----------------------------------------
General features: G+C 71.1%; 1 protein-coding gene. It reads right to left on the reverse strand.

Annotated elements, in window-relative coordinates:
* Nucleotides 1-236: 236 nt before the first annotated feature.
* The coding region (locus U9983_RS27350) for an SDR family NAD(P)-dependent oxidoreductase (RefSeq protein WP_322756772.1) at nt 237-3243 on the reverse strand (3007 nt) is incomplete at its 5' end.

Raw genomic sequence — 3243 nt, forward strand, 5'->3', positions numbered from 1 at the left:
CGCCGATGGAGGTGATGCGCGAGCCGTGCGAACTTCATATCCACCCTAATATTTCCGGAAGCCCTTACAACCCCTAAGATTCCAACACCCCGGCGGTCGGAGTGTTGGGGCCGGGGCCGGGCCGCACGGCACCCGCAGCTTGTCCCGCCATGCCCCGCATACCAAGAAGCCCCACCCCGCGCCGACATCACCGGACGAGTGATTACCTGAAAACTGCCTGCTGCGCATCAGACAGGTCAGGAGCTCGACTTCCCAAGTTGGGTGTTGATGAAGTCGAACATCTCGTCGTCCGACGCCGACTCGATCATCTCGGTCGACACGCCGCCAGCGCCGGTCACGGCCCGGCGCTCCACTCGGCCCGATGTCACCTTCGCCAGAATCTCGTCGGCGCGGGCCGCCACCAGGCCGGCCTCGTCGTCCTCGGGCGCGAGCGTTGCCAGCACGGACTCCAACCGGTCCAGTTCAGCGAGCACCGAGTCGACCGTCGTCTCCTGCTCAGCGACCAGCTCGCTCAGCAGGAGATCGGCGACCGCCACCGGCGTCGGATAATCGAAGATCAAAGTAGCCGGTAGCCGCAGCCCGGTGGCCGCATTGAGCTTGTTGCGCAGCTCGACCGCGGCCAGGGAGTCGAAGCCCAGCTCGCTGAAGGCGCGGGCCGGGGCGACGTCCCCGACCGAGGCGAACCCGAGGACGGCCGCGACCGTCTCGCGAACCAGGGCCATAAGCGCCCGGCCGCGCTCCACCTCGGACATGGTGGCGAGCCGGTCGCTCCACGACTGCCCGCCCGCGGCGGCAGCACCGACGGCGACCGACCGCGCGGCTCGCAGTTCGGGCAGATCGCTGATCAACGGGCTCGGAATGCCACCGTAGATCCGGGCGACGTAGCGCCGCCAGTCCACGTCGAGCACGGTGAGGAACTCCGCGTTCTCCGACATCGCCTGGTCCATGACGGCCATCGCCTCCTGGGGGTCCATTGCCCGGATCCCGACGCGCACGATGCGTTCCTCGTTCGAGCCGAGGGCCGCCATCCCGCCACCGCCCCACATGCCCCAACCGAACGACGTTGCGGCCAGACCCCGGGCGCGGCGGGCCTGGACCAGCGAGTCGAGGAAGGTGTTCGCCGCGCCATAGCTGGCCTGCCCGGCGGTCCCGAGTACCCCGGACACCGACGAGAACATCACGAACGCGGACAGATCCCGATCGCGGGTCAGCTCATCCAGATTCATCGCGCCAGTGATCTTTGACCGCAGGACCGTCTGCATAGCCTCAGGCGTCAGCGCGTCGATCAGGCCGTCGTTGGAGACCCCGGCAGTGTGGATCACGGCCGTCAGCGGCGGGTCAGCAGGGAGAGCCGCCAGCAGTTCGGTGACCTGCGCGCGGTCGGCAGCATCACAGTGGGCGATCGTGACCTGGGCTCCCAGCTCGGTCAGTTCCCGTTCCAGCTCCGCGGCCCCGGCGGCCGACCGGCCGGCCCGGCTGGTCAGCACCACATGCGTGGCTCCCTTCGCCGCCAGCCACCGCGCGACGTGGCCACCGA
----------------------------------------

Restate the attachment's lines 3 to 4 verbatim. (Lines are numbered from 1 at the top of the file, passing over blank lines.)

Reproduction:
* Nucleotides 1-236: 236 nt before the first annotated feature.
* The coding region (locus U9983_RS27350) for an SDR family NAD(P)-dependent oxidoreductase (RefSeq protein WP_322756772.1) at nt 237-3243 on the reverse strand (3007 nt) is incomplete at its 5' end.